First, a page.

Another sibling in the popup family is the full-screen. In order to really grab your user’s attention, these popups completely hide the website behind them. This type of popup demands the user’s attention and forces them to see the ad. They can generally click off of the popup or close out of it with a simple click of an X.

While designing these, it’s important to maintain the look and feel of your brand just in case your customer forgets what website they’re on (hey, it happens!). This one, in particular, does this perfectly. The background color is the brand’s specific colors, and they even took it a step further and included the logo at the top of the form. This way, without a doubt, the user always knows what site they’re on.

Another element that stands out about this popup is the offer used to entice the customer to sign up. Not only is the offer large and distinct in the headline, but it's also reiterated in the call-to-action button. 

There was another bonus element that stood out in the example, the cool JavaScript counter directly under the button! This is a unique design element that you don’t see too often in popups so that really stood out.

Tip: If your website content is stretched across the whole screen, this design would fit seamlessly.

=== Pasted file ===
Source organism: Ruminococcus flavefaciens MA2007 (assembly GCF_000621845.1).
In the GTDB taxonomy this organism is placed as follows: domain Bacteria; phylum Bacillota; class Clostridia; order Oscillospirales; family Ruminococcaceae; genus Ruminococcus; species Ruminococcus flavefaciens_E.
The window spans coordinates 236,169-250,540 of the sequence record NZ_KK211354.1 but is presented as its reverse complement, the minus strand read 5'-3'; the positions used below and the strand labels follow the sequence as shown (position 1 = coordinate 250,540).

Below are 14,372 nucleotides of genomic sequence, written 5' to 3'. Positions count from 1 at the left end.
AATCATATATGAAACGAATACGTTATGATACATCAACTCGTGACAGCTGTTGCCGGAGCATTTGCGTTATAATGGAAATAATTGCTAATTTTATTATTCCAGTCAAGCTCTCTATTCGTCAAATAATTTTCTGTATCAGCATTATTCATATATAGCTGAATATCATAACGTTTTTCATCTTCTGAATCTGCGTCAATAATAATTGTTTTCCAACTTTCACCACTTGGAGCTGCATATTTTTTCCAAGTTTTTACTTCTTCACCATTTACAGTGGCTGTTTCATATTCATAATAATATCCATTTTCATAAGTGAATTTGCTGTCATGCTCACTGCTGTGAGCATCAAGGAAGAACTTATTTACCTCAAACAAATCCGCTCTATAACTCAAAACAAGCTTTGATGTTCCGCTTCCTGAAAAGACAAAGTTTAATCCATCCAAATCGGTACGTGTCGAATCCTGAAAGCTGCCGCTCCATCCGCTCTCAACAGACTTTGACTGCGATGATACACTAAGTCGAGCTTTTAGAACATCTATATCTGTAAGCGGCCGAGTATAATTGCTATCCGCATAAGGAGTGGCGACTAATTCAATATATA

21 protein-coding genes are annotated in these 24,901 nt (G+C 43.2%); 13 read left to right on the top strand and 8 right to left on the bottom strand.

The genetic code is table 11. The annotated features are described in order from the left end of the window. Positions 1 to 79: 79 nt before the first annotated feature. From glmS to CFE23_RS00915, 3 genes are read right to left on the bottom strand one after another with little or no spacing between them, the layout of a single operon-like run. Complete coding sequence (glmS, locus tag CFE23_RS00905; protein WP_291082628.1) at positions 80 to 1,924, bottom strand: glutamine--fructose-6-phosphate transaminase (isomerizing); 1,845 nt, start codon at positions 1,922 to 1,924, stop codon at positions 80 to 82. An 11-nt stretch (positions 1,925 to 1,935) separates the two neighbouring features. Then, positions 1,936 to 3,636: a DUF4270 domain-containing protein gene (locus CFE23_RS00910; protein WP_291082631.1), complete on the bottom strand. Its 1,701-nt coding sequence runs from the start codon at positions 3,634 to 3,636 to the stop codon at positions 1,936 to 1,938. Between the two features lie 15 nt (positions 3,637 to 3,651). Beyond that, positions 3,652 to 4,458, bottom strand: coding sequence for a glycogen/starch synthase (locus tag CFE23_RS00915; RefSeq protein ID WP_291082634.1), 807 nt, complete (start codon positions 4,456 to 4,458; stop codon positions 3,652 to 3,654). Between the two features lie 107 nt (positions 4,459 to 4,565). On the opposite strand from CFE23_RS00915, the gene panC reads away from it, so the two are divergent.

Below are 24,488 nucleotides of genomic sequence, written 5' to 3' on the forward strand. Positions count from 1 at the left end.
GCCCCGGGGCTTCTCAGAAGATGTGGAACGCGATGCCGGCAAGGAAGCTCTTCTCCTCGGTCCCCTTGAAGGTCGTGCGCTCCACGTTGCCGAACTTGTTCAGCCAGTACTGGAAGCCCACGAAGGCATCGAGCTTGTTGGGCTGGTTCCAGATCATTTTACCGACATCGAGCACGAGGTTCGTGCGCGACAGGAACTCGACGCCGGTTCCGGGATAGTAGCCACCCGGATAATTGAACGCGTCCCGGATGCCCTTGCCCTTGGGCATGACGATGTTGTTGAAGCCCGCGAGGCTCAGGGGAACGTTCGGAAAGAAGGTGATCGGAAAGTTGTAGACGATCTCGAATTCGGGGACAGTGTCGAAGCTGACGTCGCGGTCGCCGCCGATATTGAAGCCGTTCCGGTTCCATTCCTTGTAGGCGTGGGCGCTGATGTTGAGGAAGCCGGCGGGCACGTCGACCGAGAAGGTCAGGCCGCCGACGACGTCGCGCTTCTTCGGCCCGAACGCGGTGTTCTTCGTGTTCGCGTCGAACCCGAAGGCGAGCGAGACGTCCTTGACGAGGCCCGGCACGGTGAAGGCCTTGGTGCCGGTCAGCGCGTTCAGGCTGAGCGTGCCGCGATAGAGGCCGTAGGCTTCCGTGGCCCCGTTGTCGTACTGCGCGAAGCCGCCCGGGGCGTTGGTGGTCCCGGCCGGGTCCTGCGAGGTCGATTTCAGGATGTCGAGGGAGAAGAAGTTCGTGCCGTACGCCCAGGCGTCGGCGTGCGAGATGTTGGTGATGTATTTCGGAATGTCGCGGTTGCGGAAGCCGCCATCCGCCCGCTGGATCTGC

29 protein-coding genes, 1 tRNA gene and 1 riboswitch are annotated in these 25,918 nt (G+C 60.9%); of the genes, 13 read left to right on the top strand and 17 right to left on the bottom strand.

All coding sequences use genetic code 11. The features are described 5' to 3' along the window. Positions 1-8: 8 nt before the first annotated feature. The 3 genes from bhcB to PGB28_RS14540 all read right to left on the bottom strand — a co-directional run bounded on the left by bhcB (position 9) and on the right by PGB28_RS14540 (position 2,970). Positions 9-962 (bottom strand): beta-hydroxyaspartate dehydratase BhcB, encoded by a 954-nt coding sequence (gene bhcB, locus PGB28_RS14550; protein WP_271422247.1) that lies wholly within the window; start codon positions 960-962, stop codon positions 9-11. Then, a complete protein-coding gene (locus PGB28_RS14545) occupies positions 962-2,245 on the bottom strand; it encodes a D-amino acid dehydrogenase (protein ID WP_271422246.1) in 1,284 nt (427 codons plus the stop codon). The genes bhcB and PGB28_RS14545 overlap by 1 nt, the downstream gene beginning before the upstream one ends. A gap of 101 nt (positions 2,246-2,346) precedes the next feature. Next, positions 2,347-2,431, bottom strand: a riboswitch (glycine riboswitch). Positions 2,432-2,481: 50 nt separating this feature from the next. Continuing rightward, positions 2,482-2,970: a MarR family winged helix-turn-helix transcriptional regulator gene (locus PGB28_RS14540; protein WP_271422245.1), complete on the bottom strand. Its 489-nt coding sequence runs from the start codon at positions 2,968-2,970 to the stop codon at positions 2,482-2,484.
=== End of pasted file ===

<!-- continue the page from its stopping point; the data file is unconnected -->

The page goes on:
Try Clean and Subtle

Your popups don’t need to scream at your visitors. This example is very clean and doesn’t put pressure on the visitor. They simply promote a few products and then ask visitors if they would like to sign up for emails about this product line in a very subtle way. 

Here we have the simplest popup of the bunch: the banner. These are great because they aren’t in your face or pushy; they’re simply there for you whenever you decide you’d like to subscribe. This means a first-time visitor to your website is given the chance to browse around and then make the decision if your brand interests them to sign up for your newsletters.

These popups don’t usually have imagery and since they’re so small, the copy is kept to a bare minimum. In this example, in particular, the black background really made this stand out on an otherwise very colorful website. This example does include a close button, but also adds a clever “don’t miss out!” headline right in front of it to play into all your FOMO fears.

Tip: Looking for a softer, subtler sell? This popup is perfect for you!

Build Your Subscriber List with Popups

When looking for new ways to build your email subscriber list, website popups are a great option. Once you’ve hashed out the design, copy, and when and where you want to implement the popups on your site, you’ll start seeing an increase in subscribers. To get the most out of your popups, spend time testing different variables to understand what resonates with your site visitors. 

From there, you can start to communicate with your new subscribers and build a relationship to turn them into loyal customers through your current email marketing strategy. It all starts with that little popup. Which popup design speaks to you?